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Old 04-06-2005, 03:52 AM   #1
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Hello people winter is coming over here and i am going to start running electric indoor. What i need to know as an electric newbie is...

What do all those numbers mean on matched battery pack stickers? adjusting timeing on moddified motors what is this all about? Different brushes? and Motor winds e.g Single, Double and Triple?

Thanks in advance for your help
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Old 04-06-2005, 04:29 AM   #2
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Come and talk to me at next indoor meet and I will teach you about all the black magic
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Old 04-06-2005, 01:01 PM   #3
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Numbers on the batteries:
The Voltage is the average voltage during discharge. The higher the better usually. Good packs will be between 1.170-1.180.

Runtime is the run time of the cell from full charge to .9v cutoff during matching. Higher is desirable.

IR is the internal resistance of the cells (the numbers vary based on the software the matcher uses.) Lower is better though. Some cells, i.e. Fukuyama will have numbers in the teens, IR's of 12-14 are good on those. Some matchers will be in the 3-5 range.

Make sure if you're trying to compare cells, that they were all discharged at 30 amps. Some matchers are matching at 35 amps and it actually will lower the numbers on the label because of the higher discharge rate. Some like Reedy "Realtime" only take the voltage from the first five minutes of the discharge cycle instead of all the way down to the cutoff like most others. Their voltage numbers will look very high compared to others.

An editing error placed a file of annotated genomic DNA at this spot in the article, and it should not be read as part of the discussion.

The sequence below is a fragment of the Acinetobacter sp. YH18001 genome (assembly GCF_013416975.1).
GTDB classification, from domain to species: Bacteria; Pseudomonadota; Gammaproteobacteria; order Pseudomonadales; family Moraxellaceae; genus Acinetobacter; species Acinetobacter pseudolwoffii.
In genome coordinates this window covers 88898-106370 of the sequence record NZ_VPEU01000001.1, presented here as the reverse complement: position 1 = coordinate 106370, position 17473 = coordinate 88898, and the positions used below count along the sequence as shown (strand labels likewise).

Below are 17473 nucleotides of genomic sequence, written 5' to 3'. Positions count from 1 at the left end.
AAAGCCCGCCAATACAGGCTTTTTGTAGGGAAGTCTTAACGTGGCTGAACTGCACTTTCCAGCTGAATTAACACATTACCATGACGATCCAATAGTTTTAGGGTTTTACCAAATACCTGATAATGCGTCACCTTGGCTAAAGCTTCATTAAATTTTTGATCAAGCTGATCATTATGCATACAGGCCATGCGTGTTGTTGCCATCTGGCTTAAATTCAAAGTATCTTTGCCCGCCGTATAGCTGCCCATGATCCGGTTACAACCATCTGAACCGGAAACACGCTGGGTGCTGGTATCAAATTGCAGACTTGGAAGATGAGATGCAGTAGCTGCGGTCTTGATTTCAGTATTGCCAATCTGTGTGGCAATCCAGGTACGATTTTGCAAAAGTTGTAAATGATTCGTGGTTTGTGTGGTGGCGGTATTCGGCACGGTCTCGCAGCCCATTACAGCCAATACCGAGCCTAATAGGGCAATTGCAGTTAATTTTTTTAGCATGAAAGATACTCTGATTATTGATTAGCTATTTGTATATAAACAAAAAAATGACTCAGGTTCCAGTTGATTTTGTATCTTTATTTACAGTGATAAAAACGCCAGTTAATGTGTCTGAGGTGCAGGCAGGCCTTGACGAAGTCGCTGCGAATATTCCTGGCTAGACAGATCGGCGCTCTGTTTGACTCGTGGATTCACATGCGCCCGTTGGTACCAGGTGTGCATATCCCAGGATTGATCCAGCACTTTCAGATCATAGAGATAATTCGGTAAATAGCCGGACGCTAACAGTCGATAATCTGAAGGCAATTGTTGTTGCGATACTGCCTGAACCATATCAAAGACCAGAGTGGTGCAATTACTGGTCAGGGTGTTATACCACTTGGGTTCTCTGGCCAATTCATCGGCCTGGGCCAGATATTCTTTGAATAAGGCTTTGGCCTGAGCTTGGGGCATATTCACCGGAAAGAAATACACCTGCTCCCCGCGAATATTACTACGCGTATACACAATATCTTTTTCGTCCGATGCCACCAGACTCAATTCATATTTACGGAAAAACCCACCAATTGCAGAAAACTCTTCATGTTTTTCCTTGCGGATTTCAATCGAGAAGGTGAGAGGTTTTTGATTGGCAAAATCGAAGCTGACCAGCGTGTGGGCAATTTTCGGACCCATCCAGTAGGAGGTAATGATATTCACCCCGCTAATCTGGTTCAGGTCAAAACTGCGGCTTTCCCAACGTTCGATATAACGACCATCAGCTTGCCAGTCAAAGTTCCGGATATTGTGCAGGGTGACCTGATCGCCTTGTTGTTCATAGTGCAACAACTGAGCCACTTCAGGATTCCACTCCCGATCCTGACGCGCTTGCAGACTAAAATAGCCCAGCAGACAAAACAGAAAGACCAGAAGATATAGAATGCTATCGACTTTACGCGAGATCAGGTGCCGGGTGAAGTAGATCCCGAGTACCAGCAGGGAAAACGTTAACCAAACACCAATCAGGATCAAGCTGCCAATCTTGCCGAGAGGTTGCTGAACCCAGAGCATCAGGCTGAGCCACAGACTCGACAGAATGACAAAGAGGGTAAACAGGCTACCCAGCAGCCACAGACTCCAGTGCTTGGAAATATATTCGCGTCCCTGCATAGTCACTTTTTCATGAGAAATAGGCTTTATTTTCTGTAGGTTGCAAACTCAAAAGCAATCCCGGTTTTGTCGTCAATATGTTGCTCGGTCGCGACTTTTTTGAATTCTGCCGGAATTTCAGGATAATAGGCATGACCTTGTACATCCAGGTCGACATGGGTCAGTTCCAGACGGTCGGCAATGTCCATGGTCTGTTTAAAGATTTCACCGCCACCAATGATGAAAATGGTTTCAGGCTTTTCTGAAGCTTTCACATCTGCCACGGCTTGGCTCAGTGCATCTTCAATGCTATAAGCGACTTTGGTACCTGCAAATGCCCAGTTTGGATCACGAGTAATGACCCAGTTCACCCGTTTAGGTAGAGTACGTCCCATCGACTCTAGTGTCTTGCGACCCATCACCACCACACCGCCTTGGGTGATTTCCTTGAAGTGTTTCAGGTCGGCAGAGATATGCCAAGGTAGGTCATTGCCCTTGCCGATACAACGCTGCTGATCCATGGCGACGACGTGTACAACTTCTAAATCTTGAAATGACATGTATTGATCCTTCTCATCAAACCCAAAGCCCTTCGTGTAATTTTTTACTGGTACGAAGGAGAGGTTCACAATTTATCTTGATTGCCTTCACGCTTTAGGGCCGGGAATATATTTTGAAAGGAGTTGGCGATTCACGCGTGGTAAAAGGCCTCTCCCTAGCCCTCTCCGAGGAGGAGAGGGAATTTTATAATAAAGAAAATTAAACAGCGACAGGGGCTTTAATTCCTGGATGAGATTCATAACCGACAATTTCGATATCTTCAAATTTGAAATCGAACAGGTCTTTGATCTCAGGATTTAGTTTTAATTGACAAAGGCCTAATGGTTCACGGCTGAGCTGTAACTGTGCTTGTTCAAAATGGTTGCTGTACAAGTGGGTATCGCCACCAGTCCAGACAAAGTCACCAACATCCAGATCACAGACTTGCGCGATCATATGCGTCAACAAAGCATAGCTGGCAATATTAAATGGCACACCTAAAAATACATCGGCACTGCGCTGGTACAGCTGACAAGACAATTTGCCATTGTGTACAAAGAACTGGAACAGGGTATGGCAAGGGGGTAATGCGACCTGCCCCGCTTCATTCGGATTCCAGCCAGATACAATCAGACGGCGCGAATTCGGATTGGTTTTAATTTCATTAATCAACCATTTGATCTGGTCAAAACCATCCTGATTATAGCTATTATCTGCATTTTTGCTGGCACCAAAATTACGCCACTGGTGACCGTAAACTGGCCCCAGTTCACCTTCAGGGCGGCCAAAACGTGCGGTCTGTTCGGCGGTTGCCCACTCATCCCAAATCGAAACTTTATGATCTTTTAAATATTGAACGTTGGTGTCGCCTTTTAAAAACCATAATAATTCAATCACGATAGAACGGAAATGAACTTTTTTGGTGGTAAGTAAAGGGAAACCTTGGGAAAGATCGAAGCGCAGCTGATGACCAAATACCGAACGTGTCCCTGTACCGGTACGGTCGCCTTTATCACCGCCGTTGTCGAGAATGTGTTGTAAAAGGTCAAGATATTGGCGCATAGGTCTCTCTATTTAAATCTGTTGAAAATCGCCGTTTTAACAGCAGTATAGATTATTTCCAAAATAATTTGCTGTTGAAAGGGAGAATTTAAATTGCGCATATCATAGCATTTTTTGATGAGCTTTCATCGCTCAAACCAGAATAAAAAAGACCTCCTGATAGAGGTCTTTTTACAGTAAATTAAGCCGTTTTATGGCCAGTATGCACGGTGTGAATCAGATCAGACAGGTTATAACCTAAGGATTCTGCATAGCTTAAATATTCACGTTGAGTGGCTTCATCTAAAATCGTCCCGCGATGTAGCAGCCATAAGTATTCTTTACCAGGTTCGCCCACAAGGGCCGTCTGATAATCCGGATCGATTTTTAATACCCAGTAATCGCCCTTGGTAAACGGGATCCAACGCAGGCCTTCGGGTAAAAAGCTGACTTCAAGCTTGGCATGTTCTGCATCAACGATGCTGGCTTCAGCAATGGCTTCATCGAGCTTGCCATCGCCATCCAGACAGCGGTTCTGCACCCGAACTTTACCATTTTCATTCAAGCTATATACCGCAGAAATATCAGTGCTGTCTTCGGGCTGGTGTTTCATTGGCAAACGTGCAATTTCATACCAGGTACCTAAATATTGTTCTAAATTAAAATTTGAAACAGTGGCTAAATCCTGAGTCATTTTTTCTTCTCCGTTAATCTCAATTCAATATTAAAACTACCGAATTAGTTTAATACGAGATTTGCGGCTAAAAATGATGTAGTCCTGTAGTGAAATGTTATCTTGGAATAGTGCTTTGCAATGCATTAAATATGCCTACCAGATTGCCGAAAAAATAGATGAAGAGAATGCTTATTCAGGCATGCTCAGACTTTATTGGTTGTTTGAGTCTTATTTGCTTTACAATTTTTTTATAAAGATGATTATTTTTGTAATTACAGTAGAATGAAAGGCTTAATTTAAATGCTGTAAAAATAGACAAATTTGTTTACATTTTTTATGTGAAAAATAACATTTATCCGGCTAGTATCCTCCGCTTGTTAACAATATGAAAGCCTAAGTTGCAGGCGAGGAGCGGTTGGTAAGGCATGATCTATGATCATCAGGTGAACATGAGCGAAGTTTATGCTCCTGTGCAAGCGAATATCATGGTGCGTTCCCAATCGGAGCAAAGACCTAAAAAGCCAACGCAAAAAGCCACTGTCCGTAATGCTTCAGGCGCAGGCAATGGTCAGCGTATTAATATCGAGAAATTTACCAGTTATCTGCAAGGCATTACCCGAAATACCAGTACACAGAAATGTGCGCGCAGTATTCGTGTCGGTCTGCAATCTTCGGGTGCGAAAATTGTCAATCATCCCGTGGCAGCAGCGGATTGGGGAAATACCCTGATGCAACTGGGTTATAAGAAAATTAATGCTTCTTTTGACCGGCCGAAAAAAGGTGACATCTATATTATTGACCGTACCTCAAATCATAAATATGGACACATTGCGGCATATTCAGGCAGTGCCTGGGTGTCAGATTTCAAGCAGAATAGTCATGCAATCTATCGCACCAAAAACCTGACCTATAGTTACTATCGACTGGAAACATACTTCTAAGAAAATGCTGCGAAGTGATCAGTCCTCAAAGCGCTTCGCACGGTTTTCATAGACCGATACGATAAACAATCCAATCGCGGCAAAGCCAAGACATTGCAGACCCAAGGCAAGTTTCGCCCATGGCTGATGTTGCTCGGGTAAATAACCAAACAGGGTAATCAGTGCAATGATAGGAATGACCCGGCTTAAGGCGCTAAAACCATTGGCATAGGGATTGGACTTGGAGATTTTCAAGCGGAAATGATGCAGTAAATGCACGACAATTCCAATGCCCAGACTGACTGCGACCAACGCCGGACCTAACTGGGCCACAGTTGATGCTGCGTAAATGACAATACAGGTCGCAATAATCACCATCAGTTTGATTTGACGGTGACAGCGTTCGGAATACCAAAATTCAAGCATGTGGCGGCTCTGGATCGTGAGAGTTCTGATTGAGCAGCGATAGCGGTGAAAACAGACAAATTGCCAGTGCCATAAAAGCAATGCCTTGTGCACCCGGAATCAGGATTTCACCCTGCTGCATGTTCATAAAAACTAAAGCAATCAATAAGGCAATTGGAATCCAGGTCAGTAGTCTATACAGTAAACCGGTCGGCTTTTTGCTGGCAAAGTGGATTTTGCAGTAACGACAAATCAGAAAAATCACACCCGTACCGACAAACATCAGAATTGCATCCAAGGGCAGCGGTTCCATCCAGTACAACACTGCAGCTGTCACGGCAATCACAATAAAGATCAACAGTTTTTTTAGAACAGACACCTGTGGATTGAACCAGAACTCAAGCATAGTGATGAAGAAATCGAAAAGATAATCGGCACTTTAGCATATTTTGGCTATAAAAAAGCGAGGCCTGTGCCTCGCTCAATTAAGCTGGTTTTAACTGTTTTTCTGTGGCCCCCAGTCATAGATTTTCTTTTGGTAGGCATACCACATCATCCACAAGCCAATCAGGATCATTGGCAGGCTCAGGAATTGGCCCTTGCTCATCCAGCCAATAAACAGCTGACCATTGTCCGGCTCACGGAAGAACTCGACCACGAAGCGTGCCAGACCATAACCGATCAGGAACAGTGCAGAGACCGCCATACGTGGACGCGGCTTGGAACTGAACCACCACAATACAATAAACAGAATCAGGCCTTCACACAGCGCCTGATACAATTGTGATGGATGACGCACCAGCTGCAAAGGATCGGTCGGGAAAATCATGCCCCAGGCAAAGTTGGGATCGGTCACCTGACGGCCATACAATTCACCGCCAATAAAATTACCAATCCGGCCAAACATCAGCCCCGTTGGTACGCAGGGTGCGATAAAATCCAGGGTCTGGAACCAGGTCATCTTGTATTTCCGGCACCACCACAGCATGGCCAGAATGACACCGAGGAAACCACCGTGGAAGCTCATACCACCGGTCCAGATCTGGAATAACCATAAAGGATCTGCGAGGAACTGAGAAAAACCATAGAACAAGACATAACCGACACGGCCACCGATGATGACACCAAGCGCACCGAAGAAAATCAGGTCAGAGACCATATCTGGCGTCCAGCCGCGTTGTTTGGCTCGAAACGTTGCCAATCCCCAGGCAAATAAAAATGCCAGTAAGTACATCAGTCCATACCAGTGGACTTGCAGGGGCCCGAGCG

Mod motors: Changing the timing will change the power band of the motor. More advanced timing will yield more top end and less timing will yield more bottom end. The lower the turn, the more speed. Single and double winds refer to how many strands of wire are used. 8x1 (eight single) has one strand of wire wrapped around each pole eight times. A 10x2 has two strands of wire wrapped ten times around the poles. Usually a double will have smaller wire than a single. The lower winds, singles, doubles will give more rip out of the corners. Higher will be much more smooth. TC's usually stick with singles and doubles where off road guys like the more mild power of the triples etc. since there's less grip generally.

Brushes and brush springs: That's very dependent on a lot of things. Basically, there are different compounds and spring tensions which give different power capabilities as well as different wear capabilities. Usually you're balancing speed with wear. Different motors like to have different brushes, timing, gearing etc...

Did I just write all that?
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Old 04-06-2005, 01:30 PM   #4
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Fathead ... I will take u up on that offer Thankyou

Jon Kerr .. Wow Thanks for all the info i have been racing gas and all we do is put the fuel in and go! i didnt realise there was so much to batteries and motors Thankyou again for all the info
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Old 04-06-2005, 01:44 PM   #5
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The cool thing about electric is that is allows you more time to tinker and set up your car, rather than motor, motor, motor, motor.........car set up. HOWEVER.....there is nothing like the smell of glow fuel.
My 2 cents anyway.
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Old 04-06-2005, 01:49 PM   #6
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Yep im looking forward to trying somthing new and i dont have to find a pit man! but ah yes there is nothing like the smell of that burning fuel
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Old 04-06-2005, 01:50 PM   #7
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Brett: Anytime. I'm the other way around. The only thing nitro I have is a REVO and it's for goofing around and probably isn't tuned just right. I'm definitely not a GASHOLE
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Old 04-06-2005, 05:26 PM   #8
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To me gas is the other way around. Although fun, gas is about fuel, needles either low, mid or high, measuring temperature, cleaning the dirty car, etc. I think electric is easier, but I'm sure it's a comfort thing for most people.
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